Writing product descriptions is one of those chores that seems so simple at first, but when you really get into it you realize just how complex it actually is. Whether you're a veteran of Ecommerce, or you're just starting up and need some advice, this blog post will help you understand the true ins and outs of writing great product descriptions. And with studies showing that 'Well written content can improve usability by
124%' it's worth a read...
Find your voice
Before sitting down to write your product descriptions you need to discover what kind of tone your online store will have (or already has).
Your tone can depend on a number of things. For example:
The type of products or service you offer. The tone of voice will differ greatly between a maternity wear store and a joke store
Who you want to appeal to. Again, the tone of voice differs when addressing pregnant women shopping for clothes and teenage boys shopping for pranks.
Your tone of voice should differentiate from competitors too, so it's worth researching this. Do you have a competitor that is doing well, but has a very uptight style? Make yourself a fun alternative.
The entire tone of your store must reflect your personality and values, and whilst your product description must reflect this too, you should always alter your tone to become slightly more conversational when writing product descriptions. This will offer the opportunity for deeper engagement with your customers.
Write to your ideal buyer
So, obviously you want to attract as many buyers as possible to your online store. But if you make the mistake of aiming your product descriptions at this huge group of people you risk missing the mark completely, and actually engaging with no one.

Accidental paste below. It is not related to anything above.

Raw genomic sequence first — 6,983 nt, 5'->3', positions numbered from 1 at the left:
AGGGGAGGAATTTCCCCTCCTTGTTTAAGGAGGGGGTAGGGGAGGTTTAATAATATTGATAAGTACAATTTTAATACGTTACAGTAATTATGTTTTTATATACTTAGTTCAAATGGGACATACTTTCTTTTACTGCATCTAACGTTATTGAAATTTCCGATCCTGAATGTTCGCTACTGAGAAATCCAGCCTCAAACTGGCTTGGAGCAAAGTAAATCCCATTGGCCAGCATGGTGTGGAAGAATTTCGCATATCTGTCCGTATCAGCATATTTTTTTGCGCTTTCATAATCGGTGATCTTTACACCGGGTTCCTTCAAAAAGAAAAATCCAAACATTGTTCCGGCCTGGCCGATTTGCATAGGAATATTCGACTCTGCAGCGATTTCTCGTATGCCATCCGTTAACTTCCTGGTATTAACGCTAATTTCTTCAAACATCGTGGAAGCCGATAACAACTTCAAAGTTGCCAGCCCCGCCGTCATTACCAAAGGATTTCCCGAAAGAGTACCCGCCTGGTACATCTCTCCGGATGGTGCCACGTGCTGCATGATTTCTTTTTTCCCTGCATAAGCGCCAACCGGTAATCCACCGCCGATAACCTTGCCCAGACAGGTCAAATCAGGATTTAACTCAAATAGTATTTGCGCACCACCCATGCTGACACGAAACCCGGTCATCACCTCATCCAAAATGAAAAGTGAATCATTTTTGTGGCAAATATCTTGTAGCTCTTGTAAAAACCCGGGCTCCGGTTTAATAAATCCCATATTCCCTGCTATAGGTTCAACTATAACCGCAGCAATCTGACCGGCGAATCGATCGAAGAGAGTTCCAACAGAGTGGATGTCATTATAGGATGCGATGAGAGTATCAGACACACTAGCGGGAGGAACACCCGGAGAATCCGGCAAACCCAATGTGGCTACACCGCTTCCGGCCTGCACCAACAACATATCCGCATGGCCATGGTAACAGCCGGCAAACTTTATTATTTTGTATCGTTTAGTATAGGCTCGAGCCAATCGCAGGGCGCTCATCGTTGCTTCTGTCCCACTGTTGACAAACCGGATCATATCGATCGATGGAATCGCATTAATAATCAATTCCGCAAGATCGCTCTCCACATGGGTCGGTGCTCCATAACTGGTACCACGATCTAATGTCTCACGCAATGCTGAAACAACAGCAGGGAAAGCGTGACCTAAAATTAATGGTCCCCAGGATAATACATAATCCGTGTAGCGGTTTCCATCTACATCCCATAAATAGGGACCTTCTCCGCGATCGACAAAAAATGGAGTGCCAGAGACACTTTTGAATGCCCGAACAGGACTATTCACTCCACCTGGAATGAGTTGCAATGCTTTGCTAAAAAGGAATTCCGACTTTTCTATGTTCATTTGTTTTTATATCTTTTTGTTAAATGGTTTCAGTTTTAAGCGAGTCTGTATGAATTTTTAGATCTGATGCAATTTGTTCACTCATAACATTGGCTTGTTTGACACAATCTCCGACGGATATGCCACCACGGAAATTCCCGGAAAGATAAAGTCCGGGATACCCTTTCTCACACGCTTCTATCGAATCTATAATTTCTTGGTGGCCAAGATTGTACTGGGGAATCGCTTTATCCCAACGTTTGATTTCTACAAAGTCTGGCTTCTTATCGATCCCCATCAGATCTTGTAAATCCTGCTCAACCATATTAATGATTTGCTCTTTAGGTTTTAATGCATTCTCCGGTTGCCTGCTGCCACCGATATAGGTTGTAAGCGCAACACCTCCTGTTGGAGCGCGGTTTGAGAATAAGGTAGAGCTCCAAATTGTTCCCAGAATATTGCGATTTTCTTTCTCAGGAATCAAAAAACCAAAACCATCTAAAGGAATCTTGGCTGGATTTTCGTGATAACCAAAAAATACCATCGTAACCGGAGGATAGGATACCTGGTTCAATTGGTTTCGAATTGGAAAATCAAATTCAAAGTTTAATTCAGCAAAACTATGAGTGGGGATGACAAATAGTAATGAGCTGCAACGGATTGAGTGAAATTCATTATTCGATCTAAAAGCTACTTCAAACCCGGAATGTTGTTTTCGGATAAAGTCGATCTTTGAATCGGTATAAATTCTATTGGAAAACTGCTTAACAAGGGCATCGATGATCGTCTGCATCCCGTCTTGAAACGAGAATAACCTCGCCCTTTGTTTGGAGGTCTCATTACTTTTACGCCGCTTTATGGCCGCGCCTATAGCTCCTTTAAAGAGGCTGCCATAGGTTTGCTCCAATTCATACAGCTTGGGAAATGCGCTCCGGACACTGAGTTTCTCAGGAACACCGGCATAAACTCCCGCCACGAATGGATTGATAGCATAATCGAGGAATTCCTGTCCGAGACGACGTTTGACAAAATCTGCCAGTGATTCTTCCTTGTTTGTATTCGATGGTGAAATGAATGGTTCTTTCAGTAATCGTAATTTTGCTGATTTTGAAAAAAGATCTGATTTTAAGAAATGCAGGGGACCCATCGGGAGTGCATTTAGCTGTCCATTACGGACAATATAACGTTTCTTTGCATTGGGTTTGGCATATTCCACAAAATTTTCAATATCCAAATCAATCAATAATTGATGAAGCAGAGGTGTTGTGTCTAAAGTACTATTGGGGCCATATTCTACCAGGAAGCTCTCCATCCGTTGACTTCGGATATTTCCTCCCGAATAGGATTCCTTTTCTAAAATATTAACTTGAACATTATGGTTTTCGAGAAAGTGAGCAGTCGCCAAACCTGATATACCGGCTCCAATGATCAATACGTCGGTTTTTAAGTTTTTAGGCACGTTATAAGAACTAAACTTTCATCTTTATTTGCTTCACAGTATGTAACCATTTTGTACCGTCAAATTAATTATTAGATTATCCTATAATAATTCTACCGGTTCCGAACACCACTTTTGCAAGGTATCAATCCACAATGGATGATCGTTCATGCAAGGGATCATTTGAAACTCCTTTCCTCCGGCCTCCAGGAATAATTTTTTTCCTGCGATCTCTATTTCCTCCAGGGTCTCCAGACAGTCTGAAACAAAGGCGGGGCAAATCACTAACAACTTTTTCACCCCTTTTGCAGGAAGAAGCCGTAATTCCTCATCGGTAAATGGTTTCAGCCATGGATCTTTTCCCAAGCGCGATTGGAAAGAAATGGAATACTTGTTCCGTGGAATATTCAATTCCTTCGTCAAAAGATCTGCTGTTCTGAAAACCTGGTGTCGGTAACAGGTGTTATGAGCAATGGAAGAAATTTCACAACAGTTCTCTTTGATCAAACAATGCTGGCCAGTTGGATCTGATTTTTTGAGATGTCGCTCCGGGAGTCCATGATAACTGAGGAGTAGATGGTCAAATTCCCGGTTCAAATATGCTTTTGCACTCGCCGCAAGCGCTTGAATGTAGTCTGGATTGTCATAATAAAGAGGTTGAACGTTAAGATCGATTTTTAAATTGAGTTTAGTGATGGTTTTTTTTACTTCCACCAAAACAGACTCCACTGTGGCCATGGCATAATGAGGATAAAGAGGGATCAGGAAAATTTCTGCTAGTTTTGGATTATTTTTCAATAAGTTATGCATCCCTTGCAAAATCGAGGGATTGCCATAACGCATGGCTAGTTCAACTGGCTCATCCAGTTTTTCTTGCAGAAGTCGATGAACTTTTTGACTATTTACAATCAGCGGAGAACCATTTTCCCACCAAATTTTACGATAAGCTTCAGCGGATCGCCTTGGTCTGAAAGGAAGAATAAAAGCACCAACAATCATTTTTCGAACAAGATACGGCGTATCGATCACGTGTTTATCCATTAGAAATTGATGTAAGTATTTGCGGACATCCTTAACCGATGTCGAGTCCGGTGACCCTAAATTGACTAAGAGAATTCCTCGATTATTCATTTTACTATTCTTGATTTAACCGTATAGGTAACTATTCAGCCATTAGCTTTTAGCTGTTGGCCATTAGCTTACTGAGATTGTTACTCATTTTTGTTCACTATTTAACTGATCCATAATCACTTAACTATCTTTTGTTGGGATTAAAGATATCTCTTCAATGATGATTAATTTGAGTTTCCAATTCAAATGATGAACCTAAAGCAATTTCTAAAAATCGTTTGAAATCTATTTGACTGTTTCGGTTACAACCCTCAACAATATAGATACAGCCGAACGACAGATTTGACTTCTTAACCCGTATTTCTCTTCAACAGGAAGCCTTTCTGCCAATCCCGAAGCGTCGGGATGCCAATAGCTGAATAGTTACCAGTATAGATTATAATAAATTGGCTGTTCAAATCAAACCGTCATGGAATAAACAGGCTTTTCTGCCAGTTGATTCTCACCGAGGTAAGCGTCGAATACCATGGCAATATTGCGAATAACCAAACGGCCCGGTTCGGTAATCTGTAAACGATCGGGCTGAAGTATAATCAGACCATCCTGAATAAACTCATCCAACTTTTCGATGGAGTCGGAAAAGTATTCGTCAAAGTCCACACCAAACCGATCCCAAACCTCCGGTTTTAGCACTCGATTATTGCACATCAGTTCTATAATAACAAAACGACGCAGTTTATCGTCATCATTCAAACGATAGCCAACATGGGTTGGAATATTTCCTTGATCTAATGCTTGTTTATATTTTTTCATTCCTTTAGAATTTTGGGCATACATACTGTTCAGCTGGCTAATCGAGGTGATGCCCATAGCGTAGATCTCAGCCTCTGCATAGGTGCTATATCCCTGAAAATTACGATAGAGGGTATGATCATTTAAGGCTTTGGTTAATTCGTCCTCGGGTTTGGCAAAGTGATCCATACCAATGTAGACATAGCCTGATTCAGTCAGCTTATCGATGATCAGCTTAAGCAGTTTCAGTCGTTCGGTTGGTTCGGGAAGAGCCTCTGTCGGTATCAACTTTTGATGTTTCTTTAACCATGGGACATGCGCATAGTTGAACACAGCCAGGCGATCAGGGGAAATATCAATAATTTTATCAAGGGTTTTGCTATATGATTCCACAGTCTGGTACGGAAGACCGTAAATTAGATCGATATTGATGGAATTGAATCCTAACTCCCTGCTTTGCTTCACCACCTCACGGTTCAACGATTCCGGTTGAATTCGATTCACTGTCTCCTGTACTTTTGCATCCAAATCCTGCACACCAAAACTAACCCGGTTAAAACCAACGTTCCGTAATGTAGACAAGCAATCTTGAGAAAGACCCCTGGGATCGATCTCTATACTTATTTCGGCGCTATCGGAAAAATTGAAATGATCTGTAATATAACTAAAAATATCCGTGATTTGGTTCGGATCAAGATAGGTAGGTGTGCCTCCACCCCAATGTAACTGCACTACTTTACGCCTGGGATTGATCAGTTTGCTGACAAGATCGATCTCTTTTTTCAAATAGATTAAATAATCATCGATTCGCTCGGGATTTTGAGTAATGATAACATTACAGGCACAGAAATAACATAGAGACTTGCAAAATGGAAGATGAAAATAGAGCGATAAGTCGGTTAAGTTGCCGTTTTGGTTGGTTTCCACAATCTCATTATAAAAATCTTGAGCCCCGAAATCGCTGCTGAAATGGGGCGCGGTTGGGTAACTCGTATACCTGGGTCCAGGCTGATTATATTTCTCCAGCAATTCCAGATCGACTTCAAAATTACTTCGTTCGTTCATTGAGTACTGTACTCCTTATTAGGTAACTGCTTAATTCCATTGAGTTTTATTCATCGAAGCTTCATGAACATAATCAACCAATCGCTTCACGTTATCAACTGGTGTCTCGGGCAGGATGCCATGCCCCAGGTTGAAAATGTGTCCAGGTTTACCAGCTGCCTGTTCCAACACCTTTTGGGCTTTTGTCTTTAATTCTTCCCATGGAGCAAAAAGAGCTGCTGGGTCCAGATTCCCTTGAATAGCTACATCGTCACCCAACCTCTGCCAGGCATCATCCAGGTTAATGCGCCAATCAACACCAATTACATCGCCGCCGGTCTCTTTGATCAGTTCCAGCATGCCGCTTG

To produce great product descriptions you need to create an ideal buyer persona. To do this, ask yourself the following questions:
Is this person male or female?
What are their interests?
You can take this as far as you like until you feel confident that you've found and understand your ideal buyer. When you have this buyer persona, aim your product description at this one person.
Imagine you're in a brick and mortar store, speaking face-to-face with this customer. Address the questions they have; use the word 'you' -- make it a personal experience.
Most product descriptions end up becoming a list of useful, but deathly boring, features, and this isn't going to engage your buyer.
Avoid generalization such as 'This top-of-the-range' bike'. Customers read sentences like this so often that they have lost all meaning. Be specific. Discover what it is that makes your product 'top-of-the-range' and explain this to your customer.
You can also try making your product descriptions relatable. It can be fun to tell a little story about your product or ask relatable questions like, 'Ever spilled red wine down your white blouse?! Yep, us too. That's why we use [store name] stain remover!'
However, whilst you're telling unique stories and wowing your customers with persuasive language, you mustn't forget to include all the boring bits! A customer may love your style and really want to buy your product but they simply can't if the vital information is lacking.